The Internet is a virtual galaxy of images. This sounds like a designer’s dream – unlimited access to cool photos for use in advertising, book covers, web sites and whatever other client work you may pursue – but it can easily become a nightmare if you don’t understand the implications of intellectual property ownership and image licensing.
The legal system of intellectual property really takes the adage “nothing is free” to a new level, in ways you might not expect. Most everyone knows that the copyright of an image or photograph automatically belongs to the author, but even knowing that, you can still fall into some common traps.
Here are three big and all too common mistakes to avoid.
1. Don’t treat the “download” button like a blank check
Say you find a cool image that would be perfect for the book cover project you’re working on. You’re about to start searching for the image’s licensing information to see if you’re allowed to use it, when you notice a big, highlighted “Free Download” button. Hoorah!
That means the image is yours – right? After all, if the author were worried about people using her image, she surely would not have allowed for free downloading.
Unfortunately, it’s not that simple.
Under most intellectual property systems, authors retain full copyright control over their work unless permission for use is explicitly granted in writing. A “Free Download” button does not change that.
Issues like this frequently come up on free wallpaper websites. True, wallpaper artists expect site visitors to download their work as wallpaper (personal use), but not for a book cover or some other such commercial use. Swiping wallpaper for non-wallpaper purposes could very well be illegal, so make sure you find actual licensing information or get explicit permission from the artist.
2. Never ask permission after the fact
They say to never assume, and we all know the reason why. Well, the adage was never truer than in the case of third party image usage in graphic design: under no circumstances should you assume that the author of an image will be willing to sell the rights to their work, or that their price will be within your client’s budget.
Yet, plenty of designers make the following rookie mistake: you find a photo on the internet, perhaps on a portfolio site like DeviantArt – and along with it you see the author’s contact information.
So you fire off an email to the artist asking for permission to use her image in a commercial manner and ask what the price might be; then you go ahead and grab the image, put together an awesome design with it and present it to your client. No problem, since you’re already in the process of getting permission — right?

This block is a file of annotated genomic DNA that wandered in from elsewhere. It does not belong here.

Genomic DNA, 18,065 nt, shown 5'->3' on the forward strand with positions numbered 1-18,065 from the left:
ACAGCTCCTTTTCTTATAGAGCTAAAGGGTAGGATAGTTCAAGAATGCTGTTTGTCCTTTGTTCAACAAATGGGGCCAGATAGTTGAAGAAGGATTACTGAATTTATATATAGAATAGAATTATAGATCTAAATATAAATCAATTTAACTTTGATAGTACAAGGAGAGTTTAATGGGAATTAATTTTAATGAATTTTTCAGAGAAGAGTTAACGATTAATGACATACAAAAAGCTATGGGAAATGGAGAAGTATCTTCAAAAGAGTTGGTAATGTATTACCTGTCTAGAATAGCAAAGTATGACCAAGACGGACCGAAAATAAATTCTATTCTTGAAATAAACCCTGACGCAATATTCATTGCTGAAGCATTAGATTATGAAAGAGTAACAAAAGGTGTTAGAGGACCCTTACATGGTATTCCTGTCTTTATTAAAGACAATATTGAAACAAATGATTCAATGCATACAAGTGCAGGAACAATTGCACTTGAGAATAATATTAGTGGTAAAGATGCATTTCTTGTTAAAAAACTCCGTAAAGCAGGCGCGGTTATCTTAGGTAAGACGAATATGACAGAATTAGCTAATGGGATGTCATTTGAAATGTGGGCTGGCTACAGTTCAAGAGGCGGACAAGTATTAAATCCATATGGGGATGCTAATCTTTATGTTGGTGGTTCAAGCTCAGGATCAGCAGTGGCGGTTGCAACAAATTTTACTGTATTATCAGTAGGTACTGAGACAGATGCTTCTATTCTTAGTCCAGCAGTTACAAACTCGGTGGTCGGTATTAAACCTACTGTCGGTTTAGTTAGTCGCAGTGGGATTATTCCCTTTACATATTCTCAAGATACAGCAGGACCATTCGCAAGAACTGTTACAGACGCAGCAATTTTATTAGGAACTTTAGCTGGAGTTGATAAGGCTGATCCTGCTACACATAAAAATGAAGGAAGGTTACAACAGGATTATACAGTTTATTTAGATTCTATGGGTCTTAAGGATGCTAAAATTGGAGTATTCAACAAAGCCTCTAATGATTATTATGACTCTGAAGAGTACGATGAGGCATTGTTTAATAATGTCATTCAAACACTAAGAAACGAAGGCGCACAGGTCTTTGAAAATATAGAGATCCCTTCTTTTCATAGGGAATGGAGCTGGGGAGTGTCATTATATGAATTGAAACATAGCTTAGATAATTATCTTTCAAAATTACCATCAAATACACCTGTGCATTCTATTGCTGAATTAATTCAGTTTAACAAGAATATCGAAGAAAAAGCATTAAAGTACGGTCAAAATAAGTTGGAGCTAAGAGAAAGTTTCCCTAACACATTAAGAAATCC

Not right. It is entirely likely that the author will refuse to sell the rights to use the image or will demand a price that your client cannot afford. Either way, you come off looking utterly unprofessional, and perhaps exposing yourself to legal trouble.
3. Always secure indemnity
As we said earlier, most people know the rule that an artist automatically retains copyright control over her work. Based on that, you may conclude that as long as you get permission from the artist to use her image, you’ll be good to go.
Again, the matter is nowhere near that simple, because in fact there are a number of other, perhaps unexpected parties who may be able to exercise control over the circulation of the image. They are:
- People featured in the photograph
- The owners of trademarked symbols, such as logos, that appear in the photograph
- The designers of objects, like industrial products or even buildings, that are appear in the photograph
To put it somewhat pessimistically, that’s a lot of people capable of suing you.
If you’re using a professional photographer, typically you can trust that they have either avoided including the above elements in their photographs or have gotten permission from all the necessary people, though you should always check to be 100% sure.
But if you’re using an unknown photographer whose work you found on the Internet, how can you be confident she really covered all the bases and you won’t be left holding the bag—which could mean legal trouble for both of you?
For example, if the photographer failed to get permission from all the models, trademark holders and designers featured in the image and somebody sues, then the agency will absorb the legal blowback instead of you. Now that’s an insurance policy you can’t afford not to take advantage of.
A note about 99designs’ policy
In order to preemptively avoid the above pitfalls for the protection of designers and customers alike, 99designs requires that designers only use third party imagery, the licensing information for which is explicitly known.
A designer using this material must declare the source to the contest holder by providing a link directly to the page where licensing information is listed.
For more information, visit the pages below
- Stock Image and Clip Art Policy
- What is the licensed content declaration?
- A how-to on finding, using and declaring stock
- Make licensing your friend: resource guide for 3rd party imagery